If one person receives a minuscule level of validation or healing from something that is difficult for me to share, it’s worth my facing my own insecurities. If someone is in a dark place, and they can find a spark of light or a gleam of hope in my words in that heavy moment, I can handle judgement from those who don’t understand. I don’t need or ask for their approval or validation anyway.

Our struggles forge our characters and bind us together, and our lives are too important to be lived disingenuously. Life is like my family’s journey down that dusty country road. We get lost at times, but we are never alone. It may take us a good while to figure it out, but we will find adventure along the way, we will always have each other other, and ultimately, we will find our way back home. This journey is meant to be shared, and all of our experiences happen to help us to grow. If we can stop hiding so much of our true selves from the world around us, perhaps we can embrace more parts of this human experience we are having.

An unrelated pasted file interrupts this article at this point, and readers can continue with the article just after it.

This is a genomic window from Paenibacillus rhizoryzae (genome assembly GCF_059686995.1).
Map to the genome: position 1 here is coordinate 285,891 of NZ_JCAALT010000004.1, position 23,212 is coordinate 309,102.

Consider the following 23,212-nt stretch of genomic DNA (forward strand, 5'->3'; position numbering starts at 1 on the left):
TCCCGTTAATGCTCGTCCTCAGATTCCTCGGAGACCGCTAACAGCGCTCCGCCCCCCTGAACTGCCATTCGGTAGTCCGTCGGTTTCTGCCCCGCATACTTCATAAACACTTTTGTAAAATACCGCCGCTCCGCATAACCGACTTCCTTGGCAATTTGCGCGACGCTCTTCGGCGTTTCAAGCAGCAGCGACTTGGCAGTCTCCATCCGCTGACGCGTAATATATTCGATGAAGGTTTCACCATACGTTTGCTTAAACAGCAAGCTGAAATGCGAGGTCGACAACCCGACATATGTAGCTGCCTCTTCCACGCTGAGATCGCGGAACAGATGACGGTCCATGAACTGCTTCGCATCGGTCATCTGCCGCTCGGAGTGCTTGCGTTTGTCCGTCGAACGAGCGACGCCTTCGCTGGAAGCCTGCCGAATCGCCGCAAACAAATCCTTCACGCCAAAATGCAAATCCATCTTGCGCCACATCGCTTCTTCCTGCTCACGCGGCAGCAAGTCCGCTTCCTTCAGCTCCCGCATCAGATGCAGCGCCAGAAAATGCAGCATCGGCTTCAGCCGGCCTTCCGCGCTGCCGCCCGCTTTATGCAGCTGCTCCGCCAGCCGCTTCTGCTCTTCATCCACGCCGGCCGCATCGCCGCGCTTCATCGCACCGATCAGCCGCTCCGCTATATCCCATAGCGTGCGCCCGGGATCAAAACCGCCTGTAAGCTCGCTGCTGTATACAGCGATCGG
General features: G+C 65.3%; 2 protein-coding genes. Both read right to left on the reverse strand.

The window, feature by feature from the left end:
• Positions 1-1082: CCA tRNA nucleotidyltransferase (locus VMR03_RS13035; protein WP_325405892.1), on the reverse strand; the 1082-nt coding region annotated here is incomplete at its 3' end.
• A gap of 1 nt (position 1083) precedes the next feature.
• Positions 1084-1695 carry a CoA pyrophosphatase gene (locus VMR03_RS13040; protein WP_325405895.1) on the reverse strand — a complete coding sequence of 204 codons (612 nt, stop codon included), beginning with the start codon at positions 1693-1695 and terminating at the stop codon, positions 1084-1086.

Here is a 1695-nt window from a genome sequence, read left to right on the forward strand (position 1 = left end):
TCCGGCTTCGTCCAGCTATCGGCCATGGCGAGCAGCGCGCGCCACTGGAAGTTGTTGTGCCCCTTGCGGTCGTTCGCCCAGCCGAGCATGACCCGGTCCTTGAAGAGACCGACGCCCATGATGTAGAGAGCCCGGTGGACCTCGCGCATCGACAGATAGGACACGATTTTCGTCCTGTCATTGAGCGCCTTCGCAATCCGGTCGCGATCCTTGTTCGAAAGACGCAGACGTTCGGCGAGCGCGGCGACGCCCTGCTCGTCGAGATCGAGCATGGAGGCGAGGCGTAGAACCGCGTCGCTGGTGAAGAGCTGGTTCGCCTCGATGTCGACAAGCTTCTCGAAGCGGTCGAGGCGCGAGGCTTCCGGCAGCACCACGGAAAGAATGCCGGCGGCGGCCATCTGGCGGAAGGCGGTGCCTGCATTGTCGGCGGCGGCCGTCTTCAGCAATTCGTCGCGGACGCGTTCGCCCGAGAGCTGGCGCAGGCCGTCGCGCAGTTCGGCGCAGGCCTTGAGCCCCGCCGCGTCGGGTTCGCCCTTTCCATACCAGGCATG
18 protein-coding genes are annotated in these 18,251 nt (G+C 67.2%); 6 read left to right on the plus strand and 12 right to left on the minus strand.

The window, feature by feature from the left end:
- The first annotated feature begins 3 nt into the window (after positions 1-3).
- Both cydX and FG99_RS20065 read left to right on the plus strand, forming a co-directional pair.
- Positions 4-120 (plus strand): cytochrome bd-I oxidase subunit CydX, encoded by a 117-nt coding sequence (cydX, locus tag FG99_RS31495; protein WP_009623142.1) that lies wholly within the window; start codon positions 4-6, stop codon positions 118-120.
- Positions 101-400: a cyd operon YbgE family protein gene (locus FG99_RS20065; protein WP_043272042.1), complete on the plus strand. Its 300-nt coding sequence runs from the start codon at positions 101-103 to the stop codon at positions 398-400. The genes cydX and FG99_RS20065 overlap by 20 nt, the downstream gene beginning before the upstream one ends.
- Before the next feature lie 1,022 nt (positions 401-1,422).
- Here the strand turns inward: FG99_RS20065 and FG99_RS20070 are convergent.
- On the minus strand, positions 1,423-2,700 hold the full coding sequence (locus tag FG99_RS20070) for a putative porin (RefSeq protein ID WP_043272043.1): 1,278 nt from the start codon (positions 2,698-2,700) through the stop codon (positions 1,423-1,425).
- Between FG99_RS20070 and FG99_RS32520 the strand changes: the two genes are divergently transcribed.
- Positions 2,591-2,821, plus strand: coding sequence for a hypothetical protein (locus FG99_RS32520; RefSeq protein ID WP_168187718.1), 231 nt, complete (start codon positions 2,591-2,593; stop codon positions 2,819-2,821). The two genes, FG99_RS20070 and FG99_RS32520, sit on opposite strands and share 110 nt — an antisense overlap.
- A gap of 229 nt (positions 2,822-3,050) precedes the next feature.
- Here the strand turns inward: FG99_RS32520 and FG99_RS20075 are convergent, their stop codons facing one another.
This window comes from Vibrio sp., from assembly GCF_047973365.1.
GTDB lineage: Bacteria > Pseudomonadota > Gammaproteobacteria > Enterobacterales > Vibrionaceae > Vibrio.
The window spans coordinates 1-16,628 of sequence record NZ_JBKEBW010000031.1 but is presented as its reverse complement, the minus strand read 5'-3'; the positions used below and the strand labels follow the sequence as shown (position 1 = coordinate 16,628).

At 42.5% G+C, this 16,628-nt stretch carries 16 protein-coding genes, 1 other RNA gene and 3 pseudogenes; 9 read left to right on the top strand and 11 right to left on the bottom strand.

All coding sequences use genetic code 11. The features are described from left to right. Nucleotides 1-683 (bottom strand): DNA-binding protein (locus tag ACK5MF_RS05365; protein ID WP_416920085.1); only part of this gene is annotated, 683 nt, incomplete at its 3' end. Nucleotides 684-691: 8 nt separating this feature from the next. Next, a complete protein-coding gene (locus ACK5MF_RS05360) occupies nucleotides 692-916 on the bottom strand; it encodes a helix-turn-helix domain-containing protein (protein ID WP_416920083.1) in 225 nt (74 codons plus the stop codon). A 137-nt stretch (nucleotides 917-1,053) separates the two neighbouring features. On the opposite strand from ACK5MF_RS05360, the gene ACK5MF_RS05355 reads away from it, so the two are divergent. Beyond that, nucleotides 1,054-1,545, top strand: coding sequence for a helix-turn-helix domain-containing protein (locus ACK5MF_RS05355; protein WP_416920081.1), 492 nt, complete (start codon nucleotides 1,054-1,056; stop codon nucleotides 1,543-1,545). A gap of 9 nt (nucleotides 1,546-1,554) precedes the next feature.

Hopefully my truth will resonate with another who still can’t find the words. I’ve found my voice again. Maybe I can help someone else find theirs, too.

Love and light always – Joanna

Layered

What I Would Have Missed

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Over the past couple of months, I have not written about my strong belief in angels.  I don’t ask or need for you to believe what I say in this entry, but I can’t share my experience without doing so here.  Not that I would want to anyway.  I owe them my life.